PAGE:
Psalm 7 is an individual lament,1 and the superscript situates it as “concerning the words of Cush, the Benjaminite” (Ps 7:1 HB; על־דברי־כושׁ בן־ימיני).2 This situation is rather difficult to pinpoint precisely in the biblical narratives of David’s life.3 The OG reading Χουσί is reflected in Augustine’s text and leads him to relate Ps 7 to 2 Sam 15:32–37.4 Yet, this rendering seems as though it may suggest a different Vorlage than is available in the MT.5
In connection with the Ps 7’s individual perspective and taking ל roughly as “by” (Ps 7:1 HB), the psalm is ostensibly “by David.” Within Ps 7’s larger lament, vv. 3–5, 8 (Eng) particularly profess David’s innocence concerning the accusations (cf. דברים; Ps 7:1 HB) leveled against him.6 As a unit, the contribution that vv. 3–5 (Eng) makes toward this profession entails some textual difficulties.7 To demonstrate his innocence, however, one of the appeals David makes is that, if his profession should prove false, his “glory” should be set in the dust (Ps 7:5 HB; כבודי לעפר ישׁכן; 7:6 Eng).
Within the life of David, the setting of David’s glory “in the dust” doubtless refers to the denigration of his “personal and official dignity.”8 Even so, Yahweh’s own dignity is, to some extent, at stake in David’s experience of oppression despite his innocence.9 Yahweh is righteous, and in his righteousness, he saves the upright (Ps 7:11–12, 18 HB; 7:10–11, 17 Eng). Indeed, in delivering David, Yahweh himself becomes David’s glory (Ps 3:4 HB; 3:3 Eng),10 and failing to deliver David would lay in the dust also Yahweh’s promise to David of a perpetual kingdom (e.g., 2 Sam 7:16). Yet, in faithfulness to his servant, Yahweh is he who lifts David’s head (Ps 3:4 HB; מרים ראשׁי; 3:3 Eng). In so doing, he has raised David’s countenance to be sure, but still more has he raised from the dust he who is both David’s son and the perpetual head of the house from which he comes (e.g., Matt 22:41–46; Mark 12:35–37; Luke 20:41–44; Acts 2:22–36).
1. Jeffrey H. Tigay, “Psalm 7:5 and Ancient Near Eastern Treaties,” JBL 89, no. 2 (1970): 178; see also David G. Firth and Philip Johnston, Interpreting the Psalms: Issues and Approaches (Downers Grove, Ill.: InterVarsity, 2005), 295–300, for a survey of form-critical categorizations for the traditional Psalter.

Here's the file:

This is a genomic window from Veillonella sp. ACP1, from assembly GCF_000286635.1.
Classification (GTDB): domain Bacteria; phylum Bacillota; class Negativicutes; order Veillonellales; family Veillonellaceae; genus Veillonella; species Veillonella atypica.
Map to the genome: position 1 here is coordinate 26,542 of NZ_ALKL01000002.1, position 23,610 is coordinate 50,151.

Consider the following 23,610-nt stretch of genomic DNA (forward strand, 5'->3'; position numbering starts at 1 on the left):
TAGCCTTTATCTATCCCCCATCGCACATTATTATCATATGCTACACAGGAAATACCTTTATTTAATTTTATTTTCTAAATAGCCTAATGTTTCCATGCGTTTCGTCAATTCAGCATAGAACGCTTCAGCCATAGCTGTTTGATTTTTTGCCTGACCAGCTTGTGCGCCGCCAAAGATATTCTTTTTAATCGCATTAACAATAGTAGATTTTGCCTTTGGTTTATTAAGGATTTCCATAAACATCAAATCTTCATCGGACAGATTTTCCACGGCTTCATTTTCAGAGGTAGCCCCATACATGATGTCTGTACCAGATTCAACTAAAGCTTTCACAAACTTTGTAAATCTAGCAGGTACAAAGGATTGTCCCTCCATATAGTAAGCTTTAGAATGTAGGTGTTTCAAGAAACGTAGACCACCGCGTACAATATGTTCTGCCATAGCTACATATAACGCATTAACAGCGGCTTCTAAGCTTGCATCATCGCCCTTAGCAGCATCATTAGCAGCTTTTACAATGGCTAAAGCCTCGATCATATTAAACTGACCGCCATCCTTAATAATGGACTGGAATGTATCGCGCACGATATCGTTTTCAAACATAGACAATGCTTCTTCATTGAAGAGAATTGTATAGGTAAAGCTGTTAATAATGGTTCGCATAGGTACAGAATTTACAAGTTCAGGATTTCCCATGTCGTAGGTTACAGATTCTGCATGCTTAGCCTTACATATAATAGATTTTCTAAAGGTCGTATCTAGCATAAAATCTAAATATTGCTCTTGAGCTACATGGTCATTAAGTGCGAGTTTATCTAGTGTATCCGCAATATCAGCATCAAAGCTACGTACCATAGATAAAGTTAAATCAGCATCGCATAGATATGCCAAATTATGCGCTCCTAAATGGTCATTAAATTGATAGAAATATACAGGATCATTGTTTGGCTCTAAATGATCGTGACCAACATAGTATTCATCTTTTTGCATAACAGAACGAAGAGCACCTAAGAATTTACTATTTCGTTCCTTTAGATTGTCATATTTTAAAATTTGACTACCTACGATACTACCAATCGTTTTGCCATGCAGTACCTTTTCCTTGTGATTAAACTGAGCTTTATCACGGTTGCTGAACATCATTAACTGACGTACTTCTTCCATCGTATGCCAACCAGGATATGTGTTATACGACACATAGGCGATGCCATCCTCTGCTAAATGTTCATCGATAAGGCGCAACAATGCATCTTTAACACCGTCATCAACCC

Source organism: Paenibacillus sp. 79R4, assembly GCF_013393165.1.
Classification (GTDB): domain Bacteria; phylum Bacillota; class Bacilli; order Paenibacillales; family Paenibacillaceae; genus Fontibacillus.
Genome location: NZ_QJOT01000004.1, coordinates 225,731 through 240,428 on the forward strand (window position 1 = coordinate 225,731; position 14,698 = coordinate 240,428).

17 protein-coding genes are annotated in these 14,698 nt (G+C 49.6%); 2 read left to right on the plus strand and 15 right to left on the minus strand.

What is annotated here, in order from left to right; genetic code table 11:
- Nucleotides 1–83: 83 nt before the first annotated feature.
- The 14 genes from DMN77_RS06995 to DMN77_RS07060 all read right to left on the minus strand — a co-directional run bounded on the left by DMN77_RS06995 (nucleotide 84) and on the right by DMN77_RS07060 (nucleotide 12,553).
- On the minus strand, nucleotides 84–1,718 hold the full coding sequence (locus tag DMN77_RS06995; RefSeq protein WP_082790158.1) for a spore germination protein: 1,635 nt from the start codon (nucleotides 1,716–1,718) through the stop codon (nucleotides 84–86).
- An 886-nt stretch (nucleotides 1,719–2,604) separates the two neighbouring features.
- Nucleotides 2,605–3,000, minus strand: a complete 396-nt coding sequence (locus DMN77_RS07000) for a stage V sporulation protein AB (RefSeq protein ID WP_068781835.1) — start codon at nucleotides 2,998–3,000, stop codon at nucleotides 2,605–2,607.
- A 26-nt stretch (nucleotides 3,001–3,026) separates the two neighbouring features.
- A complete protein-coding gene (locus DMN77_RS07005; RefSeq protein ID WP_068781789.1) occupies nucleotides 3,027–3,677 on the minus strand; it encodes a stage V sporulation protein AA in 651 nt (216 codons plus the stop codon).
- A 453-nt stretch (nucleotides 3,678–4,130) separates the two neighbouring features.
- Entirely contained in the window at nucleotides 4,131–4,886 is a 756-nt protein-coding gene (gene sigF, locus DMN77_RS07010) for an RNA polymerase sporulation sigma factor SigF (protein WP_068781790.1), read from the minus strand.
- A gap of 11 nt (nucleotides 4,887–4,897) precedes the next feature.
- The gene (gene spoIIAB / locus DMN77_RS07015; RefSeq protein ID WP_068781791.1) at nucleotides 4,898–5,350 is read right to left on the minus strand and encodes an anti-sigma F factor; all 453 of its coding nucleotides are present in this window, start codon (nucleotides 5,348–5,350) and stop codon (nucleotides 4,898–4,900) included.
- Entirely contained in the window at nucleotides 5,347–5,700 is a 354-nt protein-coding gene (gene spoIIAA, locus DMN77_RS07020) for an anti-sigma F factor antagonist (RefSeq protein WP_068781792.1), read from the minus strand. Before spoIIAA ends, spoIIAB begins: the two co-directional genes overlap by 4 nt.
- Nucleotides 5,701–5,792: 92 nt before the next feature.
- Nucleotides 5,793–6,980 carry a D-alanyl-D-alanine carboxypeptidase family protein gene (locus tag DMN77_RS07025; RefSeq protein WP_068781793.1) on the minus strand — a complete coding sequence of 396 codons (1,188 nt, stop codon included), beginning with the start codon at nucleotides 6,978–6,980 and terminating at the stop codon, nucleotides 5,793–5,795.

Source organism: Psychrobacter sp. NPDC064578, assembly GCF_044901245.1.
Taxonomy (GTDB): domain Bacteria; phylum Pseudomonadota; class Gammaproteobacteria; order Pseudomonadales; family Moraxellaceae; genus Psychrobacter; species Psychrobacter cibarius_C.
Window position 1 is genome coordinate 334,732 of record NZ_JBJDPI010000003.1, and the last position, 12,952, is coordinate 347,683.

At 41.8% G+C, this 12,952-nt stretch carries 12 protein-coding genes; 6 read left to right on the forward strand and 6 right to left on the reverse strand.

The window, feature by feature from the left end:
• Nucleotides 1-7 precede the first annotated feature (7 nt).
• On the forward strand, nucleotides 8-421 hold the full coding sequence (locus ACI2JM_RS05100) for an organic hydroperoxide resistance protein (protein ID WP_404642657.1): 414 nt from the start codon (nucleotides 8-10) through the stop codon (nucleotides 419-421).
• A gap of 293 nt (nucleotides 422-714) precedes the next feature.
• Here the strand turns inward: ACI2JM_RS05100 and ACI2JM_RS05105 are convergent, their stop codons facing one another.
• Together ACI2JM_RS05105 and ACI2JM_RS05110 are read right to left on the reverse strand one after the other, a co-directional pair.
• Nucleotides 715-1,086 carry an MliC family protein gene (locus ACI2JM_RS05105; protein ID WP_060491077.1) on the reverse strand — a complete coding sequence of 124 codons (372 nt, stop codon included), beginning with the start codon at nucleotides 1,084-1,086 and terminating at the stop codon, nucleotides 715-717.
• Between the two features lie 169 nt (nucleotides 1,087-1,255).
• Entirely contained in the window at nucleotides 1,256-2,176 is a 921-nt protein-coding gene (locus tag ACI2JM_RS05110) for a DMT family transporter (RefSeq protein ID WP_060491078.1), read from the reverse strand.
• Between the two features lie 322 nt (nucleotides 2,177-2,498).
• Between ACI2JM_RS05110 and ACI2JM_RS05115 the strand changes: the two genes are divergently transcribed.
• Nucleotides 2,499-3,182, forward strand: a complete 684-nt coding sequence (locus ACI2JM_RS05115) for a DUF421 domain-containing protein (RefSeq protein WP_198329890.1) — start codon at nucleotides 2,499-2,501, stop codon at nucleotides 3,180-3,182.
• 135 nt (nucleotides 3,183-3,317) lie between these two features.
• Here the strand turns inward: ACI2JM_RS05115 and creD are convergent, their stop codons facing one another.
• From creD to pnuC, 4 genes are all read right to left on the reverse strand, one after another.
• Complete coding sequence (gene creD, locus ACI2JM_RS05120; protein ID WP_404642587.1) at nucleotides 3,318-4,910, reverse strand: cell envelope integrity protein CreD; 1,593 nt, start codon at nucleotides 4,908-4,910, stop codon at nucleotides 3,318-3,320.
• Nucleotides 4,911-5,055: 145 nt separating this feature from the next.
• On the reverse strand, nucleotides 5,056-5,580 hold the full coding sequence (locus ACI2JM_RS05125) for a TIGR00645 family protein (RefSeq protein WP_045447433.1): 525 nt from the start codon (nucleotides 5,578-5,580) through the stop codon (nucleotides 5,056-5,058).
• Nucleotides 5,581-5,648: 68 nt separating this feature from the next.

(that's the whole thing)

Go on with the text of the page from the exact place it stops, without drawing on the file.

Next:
2. The Psalms targum reads this portion of the superscript as “concerning the slaughter of Saul, the son of Kish from the tribe of Benjamin” (Tg. Ket. Ps 7:1; על תברא דשאול בר קיש דמן שבט בנימן).
3. Franz Delitzsch, Psalms (Commentary on the Old Testament 5; Edinburgh: T. & T. Clark, 1866; repr., Peabody, Mass.: Hendrickson, 2006), 84; see also S. E. Gillingham, “The Messiah in the Psalms: A Question of Reception History and the Psalter,” in King and Messiah in Israel and the Ancient Near East (ed. John Day; Journal for the Study of the Old Testament Supplement 270; Sheffield: Sheffield, 1998), 226–27.
6. Tigay, “Psalm 7:5,” 178.
7. For a discussion, see Jacob Leveen, “Textual Problems of Psalm 7,” VT 16, no. 4 (1966): 440; Tigay, “Psalm 7:5.”
10. On reading the Psalter as a unified collection, see Jamie A. Grant, The King as Exemplar: The Function of Deuteronomy’s Kingship Law in the Shaping of the Book of Psalms (Academica Biblica; Atlanta: Society of Biblical Literature, 2004), 11–19.If you've found this content helpful, take a couple seconds to subscribe. While you’re at it, think about joining my students and me in our daily Bible readings this term. The readings are short enough to complete in Hebrew or Greek to help keep your languages sharp. Or of course, you’re welcome to follow along in a translation too.
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